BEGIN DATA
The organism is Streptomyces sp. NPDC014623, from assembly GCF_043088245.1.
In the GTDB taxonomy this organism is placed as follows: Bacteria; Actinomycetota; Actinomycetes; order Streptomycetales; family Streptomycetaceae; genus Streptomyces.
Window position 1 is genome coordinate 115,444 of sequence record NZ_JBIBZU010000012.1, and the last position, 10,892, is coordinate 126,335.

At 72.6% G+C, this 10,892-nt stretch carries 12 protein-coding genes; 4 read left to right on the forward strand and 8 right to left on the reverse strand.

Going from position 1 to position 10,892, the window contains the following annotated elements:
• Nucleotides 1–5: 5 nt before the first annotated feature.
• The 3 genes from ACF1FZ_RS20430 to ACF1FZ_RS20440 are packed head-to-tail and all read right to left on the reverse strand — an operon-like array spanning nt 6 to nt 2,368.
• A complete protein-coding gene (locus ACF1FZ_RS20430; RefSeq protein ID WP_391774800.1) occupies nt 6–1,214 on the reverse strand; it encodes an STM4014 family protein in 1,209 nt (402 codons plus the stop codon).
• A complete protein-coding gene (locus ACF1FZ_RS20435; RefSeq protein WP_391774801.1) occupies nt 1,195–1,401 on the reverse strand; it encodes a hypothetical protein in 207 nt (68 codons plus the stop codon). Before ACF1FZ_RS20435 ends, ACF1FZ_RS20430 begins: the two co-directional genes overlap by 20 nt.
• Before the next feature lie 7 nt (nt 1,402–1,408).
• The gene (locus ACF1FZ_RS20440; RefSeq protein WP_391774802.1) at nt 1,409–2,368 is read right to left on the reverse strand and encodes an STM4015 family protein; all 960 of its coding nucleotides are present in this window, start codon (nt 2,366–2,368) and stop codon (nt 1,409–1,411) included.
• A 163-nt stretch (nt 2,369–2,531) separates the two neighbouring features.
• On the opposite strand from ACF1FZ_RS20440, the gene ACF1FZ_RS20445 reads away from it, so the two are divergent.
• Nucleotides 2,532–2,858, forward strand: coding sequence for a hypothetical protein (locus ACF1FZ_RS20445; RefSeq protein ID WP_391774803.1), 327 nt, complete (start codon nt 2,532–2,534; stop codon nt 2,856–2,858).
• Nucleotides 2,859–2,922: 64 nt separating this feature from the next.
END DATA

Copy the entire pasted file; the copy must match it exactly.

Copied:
The organism is Streptomyces sp. NPDC014623, from assembly GCF_043088245.1.
In the GTDB taxonomy this organism is placed as follows: Bacteria; Actinomycetota; Actinomycetes; order Streptomycetales; family Streptomycetaceae; genus Streptomyces.
Window position 1 is genome coordinate 115,444 of sequence record NZ_JBIBZU010000012.1, and the last position, 10,892, is coordinate 126,335.

At 72.6% G+C, this 10,892-nt stretch carries 12 protein-coding genes; 4 read left to right on the forward strand and 8 right to left on the reverse strand.

Going from position 1 to position 10,892, the window contains the following annotated elements:
• Nucleotides 1–5: 5 nt before the first annotated feature.
• The 3 genes from ACF1FZ_RS20430 to ACF1FZ_RS20440 are packed head-to-tail and all read right to left on the reverse strand — an operon-like array spanning nt 6 to nt 2,368.
• A complete protein-coding gene (locus ACF1FZ_RS20430; RefSeq protein ID WP_391774800.1) occupies nt 6–1,214 on the reverse strand; it encodes an STM4014 family protein in 1,209 nt (402 codons plus the stop codon).
• A complete protein-coding gene (locus ACF1FZ_RS20435; RefSeq protein WP_391774801.1) occupies nt 1,195–1,401 on the reverse strand; it encodes a hypothetical protein in 207 nt (68 codons plus the stop codon). Before ACF1FZ_RS20435 ends, ACF1FZ_RS20430 begins: the two co-directional genes overlap by 20 nt.
• Before the next feature lie 7 nt (nt 1,402–1,408).
• The gene (locus ACF1FZ_RS20440; RefSeq protein WP_391774802.1) at nt 1,409–2,368 is read right to left on the reverse strand and encodes an STM4015 family protein; all 960 of its coding nucleotides are present in this window, start codon (nt 2,366–2,368) and stop codon (nt 1,409–1,411) included.
• A 163-nt stretch (nt 2,369–2,531) separates the two neighbouring features.
• On the opposite strand from ACF1FZ_RS20440, the gene ACF1FZ_RS20445 reads away from it, so the two are divergent.
• Nucleotides 2,532–2,858, forward strand: coding sequence for a hypothetical protein (locus ACF1FZ_RS20445; RefSeq protein ID WP_391774803.1), 327 nt, complete (start codon nt 2,532–2,534; stop codon nt 2,856–2,858).
• Nucleotides 2,859–2,922: 64 nt separating this feature from the next.